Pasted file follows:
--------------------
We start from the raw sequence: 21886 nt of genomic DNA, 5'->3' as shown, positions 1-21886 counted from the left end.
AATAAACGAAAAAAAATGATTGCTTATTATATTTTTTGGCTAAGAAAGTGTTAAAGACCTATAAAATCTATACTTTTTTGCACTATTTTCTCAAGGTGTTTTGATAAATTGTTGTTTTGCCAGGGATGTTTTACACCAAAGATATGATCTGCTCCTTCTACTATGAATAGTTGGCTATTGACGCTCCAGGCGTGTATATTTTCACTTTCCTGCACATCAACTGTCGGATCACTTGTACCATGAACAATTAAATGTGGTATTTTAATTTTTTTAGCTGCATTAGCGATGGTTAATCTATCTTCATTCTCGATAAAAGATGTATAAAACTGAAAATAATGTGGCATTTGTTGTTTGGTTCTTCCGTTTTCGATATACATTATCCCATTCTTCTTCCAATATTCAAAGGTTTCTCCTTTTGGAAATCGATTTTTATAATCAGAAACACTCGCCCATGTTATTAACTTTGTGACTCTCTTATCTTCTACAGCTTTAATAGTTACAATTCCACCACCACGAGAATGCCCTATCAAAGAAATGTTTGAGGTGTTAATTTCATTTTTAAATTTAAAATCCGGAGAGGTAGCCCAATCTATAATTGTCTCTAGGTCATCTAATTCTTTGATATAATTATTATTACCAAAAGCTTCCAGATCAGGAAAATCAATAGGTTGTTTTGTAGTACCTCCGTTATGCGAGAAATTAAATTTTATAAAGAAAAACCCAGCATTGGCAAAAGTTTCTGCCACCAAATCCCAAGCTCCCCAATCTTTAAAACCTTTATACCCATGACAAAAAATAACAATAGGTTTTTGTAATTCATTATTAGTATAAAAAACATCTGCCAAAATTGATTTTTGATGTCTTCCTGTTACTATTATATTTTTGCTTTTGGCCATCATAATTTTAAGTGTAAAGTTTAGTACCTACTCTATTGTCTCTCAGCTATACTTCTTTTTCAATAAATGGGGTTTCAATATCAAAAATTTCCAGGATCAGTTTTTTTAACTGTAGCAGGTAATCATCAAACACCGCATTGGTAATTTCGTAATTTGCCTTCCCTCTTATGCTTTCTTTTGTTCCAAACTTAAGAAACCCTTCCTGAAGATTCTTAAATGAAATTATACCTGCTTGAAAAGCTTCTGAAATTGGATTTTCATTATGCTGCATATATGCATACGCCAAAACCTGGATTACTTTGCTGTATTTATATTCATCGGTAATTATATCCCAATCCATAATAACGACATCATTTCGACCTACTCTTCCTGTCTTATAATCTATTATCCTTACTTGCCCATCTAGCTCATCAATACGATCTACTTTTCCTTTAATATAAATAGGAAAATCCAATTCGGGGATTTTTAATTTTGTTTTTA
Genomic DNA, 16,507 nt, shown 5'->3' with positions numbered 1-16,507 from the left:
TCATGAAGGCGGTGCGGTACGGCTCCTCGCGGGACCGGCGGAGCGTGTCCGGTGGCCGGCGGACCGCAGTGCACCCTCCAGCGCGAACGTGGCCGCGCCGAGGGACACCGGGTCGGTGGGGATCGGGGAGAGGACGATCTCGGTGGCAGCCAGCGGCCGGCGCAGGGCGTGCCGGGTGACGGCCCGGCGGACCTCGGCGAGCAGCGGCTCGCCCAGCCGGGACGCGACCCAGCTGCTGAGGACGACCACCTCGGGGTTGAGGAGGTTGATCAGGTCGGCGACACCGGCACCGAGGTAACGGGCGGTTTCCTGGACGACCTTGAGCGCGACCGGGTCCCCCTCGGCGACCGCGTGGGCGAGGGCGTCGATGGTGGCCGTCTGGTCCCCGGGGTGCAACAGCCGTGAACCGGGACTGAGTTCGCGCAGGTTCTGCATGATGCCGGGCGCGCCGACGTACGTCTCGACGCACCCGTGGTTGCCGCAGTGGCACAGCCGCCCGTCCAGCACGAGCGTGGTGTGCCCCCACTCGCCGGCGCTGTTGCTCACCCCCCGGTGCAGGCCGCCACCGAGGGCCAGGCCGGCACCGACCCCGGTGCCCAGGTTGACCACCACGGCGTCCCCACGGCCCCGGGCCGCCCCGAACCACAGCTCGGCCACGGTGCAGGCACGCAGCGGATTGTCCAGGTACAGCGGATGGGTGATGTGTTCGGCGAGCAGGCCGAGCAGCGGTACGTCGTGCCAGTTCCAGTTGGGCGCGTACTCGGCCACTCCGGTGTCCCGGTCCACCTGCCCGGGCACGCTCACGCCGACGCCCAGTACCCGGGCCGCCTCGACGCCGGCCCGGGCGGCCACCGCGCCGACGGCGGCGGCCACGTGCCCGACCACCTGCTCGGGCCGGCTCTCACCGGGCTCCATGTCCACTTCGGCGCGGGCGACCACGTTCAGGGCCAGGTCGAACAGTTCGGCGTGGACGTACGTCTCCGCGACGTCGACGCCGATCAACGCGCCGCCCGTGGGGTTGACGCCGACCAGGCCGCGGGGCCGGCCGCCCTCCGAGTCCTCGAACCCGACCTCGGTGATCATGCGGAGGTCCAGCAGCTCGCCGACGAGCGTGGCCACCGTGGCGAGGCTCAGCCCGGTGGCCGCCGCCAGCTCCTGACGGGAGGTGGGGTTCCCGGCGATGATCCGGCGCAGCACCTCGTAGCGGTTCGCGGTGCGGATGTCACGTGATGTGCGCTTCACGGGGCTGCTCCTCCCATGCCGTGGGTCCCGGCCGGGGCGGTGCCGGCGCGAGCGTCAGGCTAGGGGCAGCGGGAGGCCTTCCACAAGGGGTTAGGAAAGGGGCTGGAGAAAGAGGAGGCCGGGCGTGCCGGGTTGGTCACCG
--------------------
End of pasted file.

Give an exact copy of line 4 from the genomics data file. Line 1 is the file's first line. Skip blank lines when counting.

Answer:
TCATGAAGGCGGTGCGGTACGGCTCCTCGCGGGACCGGCGGAGCGTGTCCGGTGGCCGGCGGACCGCAGTGCACCCTCCAGCGCGAACGTGGCCGCGCCGAGGGACACCGGGTCGGTGGGGATCGGGGAGAGGACGATCTCGGTGGCAGCCAGCGGCCGGCGCAGGGCGTGCCGGGTGACGGCCCGGCGGACCTCGGCGAGCAGCGGCTCGCCCAGCCGGGACGCGACCCAGCTGCTGAGGACGACCACCTCGGGGTTGAGGAGGTTGATCAGGTCGGCGACACCGGCACCGAGGTAACGGGCGGTTTCCTGGACGACCTTGAGCGCGACCGGGTCCCCCTCGGCGACCGCGTGGGCGAGGGCGTCGATGGTGGCCGTCTGGTCCCCGGGGTGCAACAGCCGTGAACCGGGACTGAGTTCGCGCAGGTTCTGCATGATGCCGGGCGCGCCGACGTACGTCTCGACGCACCCGTGGTTGCCGCAGTGGCACAGCCGCCCGTCCAGCACGAGCGTGGTGTGCCCCCACTCGCCGGCGCTGTTGCTCACCCCCCGGTGCAGGCCGCCACCGAGGGCCAGGCCGGCACCGACCCCGGTGCCCAGGTTGACCACCACGGCGTCCCCACGGCCCCGGGCCGCCCCGAACCACAGCTCGGCCACGGTGCAGGCACGCAGCGGATTGTCCAGGTACAGCGGATGGGTGATGTGTTCGGCGAGCAGGCCGAGCAGCGGTACGTCGTGCCAGTTCCAGTTGGGCGCGTACTCGGCCACTCCGGTGTCCCGGTCCACCTGCCCGGGCACGCTCACGCCGACGCCCAGTACCCGGGCCGCCTCGACGCCGGCCCGGGCGGCCACCGCGCCGACGGCGGCGGCCACGTGCCCGACCACCTGCTCGGGCCGGCTCTCACCGGGCTCCATGTCCACTTCGGCGCGGGCGACCACGTTCAGGGCCAGGTCGAACAGTTCGGCGTGGACGTACGTCTCCGCGACGTCGACGCCGATCAACGCGCCGCCCGTGGGGTTGACGCCGACCAGGCCGCGGGGCCGGCCGCCCTCCGAGTCCTCGAACCCGACCTCGGTGATCATGCGGAGGTCCAGCAGCTCGCCGACGAGCGTGGCCACCGTGGCGAGGCTCAGCCCGGTGGCCGCCGCCAGCTCCTGACGGGAGGTGGGGTTCCCGGCGATGATCCGGCGCAGCACCTCGTAGCGGTTCGCGGTGCGGATGTCACGTGATGTGCGCTTCACGGGGCTGCTCCTCCCATGCCGTGGGTCCCGGCCGGGGCGGTGCCGGCGCGAGCGTCAGGCTAGGGGCAGCGGGAGGCCTTCCACAAGGGGTTAGGAAAGGGGCTGGAGAAAGAGGAGGCCGGGCGTGCCGGGTTGGTCACCG